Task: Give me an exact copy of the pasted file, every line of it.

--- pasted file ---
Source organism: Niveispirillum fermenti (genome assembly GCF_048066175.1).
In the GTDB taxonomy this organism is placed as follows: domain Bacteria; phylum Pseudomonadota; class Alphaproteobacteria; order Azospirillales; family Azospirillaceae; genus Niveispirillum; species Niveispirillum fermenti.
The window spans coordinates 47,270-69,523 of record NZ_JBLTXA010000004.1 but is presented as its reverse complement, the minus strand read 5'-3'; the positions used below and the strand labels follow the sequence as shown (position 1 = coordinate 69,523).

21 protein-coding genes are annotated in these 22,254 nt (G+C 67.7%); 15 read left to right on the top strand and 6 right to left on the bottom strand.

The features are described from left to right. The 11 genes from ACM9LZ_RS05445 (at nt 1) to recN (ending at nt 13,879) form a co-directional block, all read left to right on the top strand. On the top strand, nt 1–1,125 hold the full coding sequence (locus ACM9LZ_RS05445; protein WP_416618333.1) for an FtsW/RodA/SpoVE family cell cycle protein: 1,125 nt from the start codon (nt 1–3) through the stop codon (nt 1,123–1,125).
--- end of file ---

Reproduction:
Source organism: Niveispirillum fermenti (genome assembly GCF_048066175.1).
In the GTDB taxonomy this organism is placed as follows: domain Bacteria; phylum Pseudomonadota; class Alphaproteobacteria; order Azospirillales; family Azospirillaceae; genus Niveispirillum; species Niveispirillum fermenti.
The window spans coordinates 47,270-69,523 of record NZ_JBLTXA010000004.1 but is presented as its reverse complement, the minus strand read 5'-3'; the positions used below and the strand labels follow the sequence as shown (position 1 = coordinate 69,523).

21 protein-coding genes are annotated in these 22,254 nt (G+C 67.7%); 15 read left to right on the top strand and 6 right to left on the bottom strand.

The features are described from left to right. The 11 genes from ACM9LZ_RS05445 (at nt 1) to recN (ending at nt 13,879) form a co-directional block, all read left to right on the top strand. On the top strand, nt 1–1,125 hold the full coding sequence (locus ACM9LZ_RS05445; protein WP_416618333.1) for an FtsW/RodA/SpoVE family cell cycle protein: 1,125 nt from the start codon (nt 1–3) through the stop codon (nt 1,123–1,125).